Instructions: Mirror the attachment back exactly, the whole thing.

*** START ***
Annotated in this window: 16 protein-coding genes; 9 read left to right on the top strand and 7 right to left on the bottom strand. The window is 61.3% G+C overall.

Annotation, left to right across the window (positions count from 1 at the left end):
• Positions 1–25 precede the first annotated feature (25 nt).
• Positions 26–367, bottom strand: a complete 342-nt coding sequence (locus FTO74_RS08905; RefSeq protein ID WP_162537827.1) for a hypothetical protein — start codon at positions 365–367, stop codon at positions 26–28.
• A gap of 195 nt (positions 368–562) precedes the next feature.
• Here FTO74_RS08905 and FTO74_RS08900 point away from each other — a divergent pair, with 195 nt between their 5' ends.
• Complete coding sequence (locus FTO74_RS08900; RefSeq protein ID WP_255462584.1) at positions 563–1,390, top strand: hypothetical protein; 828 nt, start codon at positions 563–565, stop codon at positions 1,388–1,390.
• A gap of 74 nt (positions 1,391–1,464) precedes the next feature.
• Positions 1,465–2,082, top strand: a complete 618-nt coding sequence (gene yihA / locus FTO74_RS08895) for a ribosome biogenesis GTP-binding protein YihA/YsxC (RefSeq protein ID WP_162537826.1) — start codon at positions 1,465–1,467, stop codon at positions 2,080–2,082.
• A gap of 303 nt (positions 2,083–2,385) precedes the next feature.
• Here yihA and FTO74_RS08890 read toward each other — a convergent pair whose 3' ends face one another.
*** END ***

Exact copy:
Annotated in this window: 16 protein-coding genes; 9 read left to right on the top strand and 7 right to left on the bottom strand. The window is 61.3% G+C overall.

Annotation, left to right across the window (positions count from 1 at the left end):
• Positions 1–25 precede the first annotated feature (25 nt).
• Positions 26–367, bottom strand: a complete 342-nt coding sequence (locus FTO74_RS08905; RefSeq protein ID WP_162537827.1) for a hypothetical protein — start codon at positions 365–367, stop codon at positions 26–28.
• A gap of 195 nt (positions 368–562) precedes the next feature.
• Here FTO74_RS08905 and FTO74_RS08900 point away from each other — a divergent pair, with 195 nt between their 5' ends.
• Complete coding sequence (locus FTO74_RS08900; RefSeq protein ID WP_255462584.1) at positions 563–1,390, top strand: hypothetical protein; 828 nt, start codon at positions 563–565, stop codon at positions 1,388–1,390.
• A gap of 74 nt (positions 1,391–1,464) precedes the next feature.
• Positions 1,465–2,082, top strand: a complete 618-nt coding sequence (gene yihA / locus FTO74_RS08895) for a ribosome biogenesis GTP-binding protein YihA/YsxC (RefSeq protein ID WP_162537826.1) — start codon at positions 1,465–1,467, stop codon at positions 2,080–2,082.
• A gap of 303 nt (positions 2,083–2,385) precedes the next feature.
• Here yihA and FTO74_RS08890 read toward each other — a convergent pair whose 3' ends face one another.